A Capital Change for Animals

August 31, 2012

by Heather Rally

Heather Rally and HSVMA staff at 2012 California Humane Lobby Day
Heather Rally (right) joined HSVMA staff at the California Humane Lobby Day in June 2012.

This past June, more than one hundred animal advocates from the state of California gathered in Sacramento for Humane Lobby Day. This event, organized by The Humane Society of the United States and co-sponsored by the ASPCA, brought together concerned citizens from all districts of California to lobby in support of several animal protection bills that were currently under consideration by the California State Assembly and Senate. As a veterinary student from Western University of Health Sciences and a life-long resident of California, I was eager for an opportunity to assist in whatever capacity possible to have these bills passed for the protection of animals in my state.

Upon arrival in Sacramento, we were briefed on the bills of interest and told that we were scheduled to meet later that afternoon with the offices of our district legislators, both Assembly and Senate members. At first I was a bit intimidated at the thought of meetings with high-profile politicians as I had no real concept of what capacity I could possibly have to influence the political process. As the morning progressed, however, those fears were replaced with confidence. Representatives from The HSUS and ASPCA took us on a step-by-step overview of the lobbying process and provided resources to give us a solid understanding of our role therein. This included an introduction to our individual district representatives, as well as their political opinions and voting history. I was excited to learn that my very own district senator, Fran Pavley, was the author of one of the bills that was introduced to protect pets in rental agreements. This bill, SB 1229, which is cosponsored by HSVMA and The Paw Project, seeks to make it illegal for homeowners to require tenants to declaw or debark their pets as a condition of occupancy. Armed with this knowledge and the necessary tools, I approached the meeting with confidence and excitement. After being well-received by the offices of Senator Fran Pavley and Assemblymember Mike Feuer, I was filled with a sense of appreciation and pride for my local government that had been previously unrecognized.

I am proud to be a resident in a state that has continually raised the bar on animal welfare issues in this country, but I have come to realize that it is not the state alone that makes this place special, it is the people. We often feel hesitant to get involved in local or national government issues because of a lack of expertise in a particular area or unfamiliarity with the political process. What I learned in Sacramento is that the process is not intimidating when you realize that you have a network of support and, most importantly, that your voice really does matter. In the eyes of your local representatives, your voice holds value not because of expertise, but by virtue of the fact that you are willing to use it.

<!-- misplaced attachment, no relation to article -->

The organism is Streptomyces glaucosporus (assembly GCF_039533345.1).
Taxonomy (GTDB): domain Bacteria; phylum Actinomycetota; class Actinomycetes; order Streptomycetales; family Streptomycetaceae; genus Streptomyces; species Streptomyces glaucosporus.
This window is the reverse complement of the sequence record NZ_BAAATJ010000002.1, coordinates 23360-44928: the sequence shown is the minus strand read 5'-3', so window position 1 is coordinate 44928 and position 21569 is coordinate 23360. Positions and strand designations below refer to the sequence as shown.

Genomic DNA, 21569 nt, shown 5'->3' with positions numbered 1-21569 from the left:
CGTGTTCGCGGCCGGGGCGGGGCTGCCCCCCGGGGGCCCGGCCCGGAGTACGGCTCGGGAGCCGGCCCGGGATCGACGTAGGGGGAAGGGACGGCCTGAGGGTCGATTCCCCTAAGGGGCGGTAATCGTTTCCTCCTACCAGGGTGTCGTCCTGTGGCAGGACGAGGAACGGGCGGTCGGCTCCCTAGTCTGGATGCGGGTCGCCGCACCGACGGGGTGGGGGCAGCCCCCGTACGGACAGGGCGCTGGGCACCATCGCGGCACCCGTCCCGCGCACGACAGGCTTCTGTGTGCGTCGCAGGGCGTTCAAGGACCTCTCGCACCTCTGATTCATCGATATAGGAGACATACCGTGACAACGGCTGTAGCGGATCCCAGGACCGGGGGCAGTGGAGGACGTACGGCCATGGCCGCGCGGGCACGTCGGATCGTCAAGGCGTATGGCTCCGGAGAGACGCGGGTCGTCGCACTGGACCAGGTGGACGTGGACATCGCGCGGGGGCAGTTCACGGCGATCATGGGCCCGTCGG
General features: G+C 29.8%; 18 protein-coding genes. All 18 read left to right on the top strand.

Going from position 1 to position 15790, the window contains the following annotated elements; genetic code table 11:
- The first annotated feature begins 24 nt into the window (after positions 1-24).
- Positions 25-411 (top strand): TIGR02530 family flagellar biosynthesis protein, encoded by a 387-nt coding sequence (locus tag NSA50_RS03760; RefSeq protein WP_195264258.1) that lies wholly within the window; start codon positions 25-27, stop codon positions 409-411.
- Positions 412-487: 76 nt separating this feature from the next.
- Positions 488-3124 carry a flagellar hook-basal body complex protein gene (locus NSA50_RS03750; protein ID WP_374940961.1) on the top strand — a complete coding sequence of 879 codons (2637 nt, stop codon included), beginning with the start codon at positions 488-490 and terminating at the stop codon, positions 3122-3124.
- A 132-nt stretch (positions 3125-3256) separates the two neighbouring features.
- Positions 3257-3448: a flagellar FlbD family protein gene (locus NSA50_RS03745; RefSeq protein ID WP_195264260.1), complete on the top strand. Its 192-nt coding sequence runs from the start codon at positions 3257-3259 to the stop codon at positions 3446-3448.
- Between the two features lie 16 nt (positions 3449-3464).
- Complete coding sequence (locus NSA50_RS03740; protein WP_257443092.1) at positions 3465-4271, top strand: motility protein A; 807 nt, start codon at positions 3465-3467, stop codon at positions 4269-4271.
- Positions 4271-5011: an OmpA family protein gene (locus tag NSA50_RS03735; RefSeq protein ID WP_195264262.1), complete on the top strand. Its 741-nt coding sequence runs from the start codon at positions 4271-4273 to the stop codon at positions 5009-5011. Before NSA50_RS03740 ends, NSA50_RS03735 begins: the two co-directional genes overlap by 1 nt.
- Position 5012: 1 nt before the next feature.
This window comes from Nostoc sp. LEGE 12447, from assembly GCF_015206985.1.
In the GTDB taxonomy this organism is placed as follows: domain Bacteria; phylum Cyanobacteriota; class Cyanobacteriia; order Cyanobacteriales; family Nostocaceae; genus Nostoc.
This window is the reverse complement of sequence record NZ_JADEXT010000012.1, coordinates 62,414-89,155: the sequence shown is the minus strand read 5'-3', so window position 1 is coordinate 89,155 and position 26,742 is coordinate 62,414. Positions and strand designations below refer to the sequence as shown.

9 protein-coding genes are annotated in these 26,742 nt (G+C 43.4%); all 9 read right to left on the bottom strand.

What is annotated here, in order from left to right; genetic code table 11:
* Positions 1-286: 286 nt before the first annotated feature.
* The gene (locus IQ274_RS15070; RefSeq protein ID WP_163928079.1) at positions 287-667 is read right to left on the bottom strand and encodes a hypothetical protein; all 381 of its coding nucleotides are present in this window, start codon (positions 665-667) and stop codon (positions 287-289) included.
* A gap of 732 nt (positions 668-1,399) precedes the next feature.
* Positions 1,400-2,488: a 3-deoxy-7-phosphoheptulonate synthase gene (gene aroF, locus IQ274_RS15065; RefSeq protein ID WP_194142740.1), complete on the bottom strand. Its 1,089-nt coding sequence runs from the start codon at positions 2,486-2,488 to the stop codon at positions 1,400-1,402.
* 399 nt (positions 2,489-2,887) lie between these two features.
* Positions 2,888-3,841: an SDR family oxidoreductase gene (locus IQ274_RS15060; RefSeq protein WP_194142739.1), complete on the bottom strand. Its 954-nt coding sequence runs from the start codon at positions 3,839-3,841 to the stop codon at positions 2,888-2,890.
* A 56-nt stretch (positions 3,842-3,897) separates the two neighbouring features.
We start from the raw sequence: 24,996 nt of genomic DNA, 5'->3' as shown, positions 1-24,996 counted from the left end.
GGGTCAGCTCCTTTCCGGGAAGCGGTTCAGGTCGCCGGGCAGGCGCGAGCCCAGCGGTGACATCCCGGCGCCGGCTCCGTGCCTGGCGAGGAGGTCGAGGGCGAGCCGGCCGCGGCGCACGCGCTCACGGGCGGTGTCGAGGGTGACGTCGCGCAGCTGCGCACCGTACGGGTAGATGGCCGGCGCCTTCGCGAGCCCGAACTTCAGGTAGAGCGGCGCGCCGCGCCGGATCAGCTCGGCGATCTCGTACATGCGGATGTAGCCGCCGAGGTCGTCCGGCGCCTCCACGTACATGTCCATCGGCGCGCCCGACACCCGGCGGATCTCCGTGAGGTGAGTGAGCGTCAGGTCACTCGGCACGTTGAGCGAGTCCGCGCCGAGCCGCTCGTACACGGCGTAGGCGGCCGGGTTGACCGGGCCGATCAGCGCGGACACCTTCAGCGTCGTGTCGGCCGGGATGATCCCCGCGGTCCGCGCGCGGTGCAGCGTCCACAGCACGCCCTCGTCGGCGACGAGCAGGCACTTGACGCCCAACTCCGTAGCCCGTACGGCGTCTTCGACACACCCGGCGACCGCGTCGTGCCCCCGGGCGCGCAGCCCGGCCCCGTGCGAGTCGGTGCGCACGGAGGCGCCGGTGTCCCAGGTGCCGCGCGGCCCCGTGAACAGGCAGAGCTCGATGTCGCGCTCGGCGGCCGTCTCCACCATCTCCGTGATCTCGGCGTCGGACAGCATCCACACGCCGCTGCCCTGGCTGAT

I am always searching to find the best outlet through which to make my voice heard and to subsequently effect change in the world. At Humane Lobby Day, I learned not only that lobbying at my State Capitol can make a tangible difference for animals, but I was able to witness and begin to understand how that process actually works. I feel as if I have been instilled with the knowledge, the tools and the confidence to turn my passion for animal welfare into a political force. We all possess the means and desire to provide a voice for animals who cannot speak for themselves, but the vehicle is only as good as the road map. Humane Lobby Day left me with yet another powerful tool that will help me to serve animals for the rest of my career.

Heather Rally
Heather Rally

Heather Rally is a third year veterinary student at Western University of Health Sciences in Pomona, Calif. She was born and raised in Southern California by a family that recognized and fostered her inherent love for animals from an early age. After attending high school in Santa Monica where her fascination for science and the outdoors flourished, Heather continued on to pursue a BS in Biological Sciences at the University of California Santa Barbara. During her undergraduate studies, she found her passion for veterinary medicine while working as a technician at a small animal practice. Recognizing an opportunity to fuse a career path in veterinary medicine with her love of the ocean, she transitioned out of the clinic to pursue internships in the California marine mammal stranding network. Since her acceptance into veterinary school, Heather has had the pleasure of working with seals, sea lions and dolphins on both the Atlantic and Pacific coasts. Through this work, she developed a strong interest in animal welfare and environmental conservation, with an emphasis on the health of the ocean and its inhabitants. She has pursued activism and advocacy in these areas to promote public awareness through non-profit work, independent journalism, and film.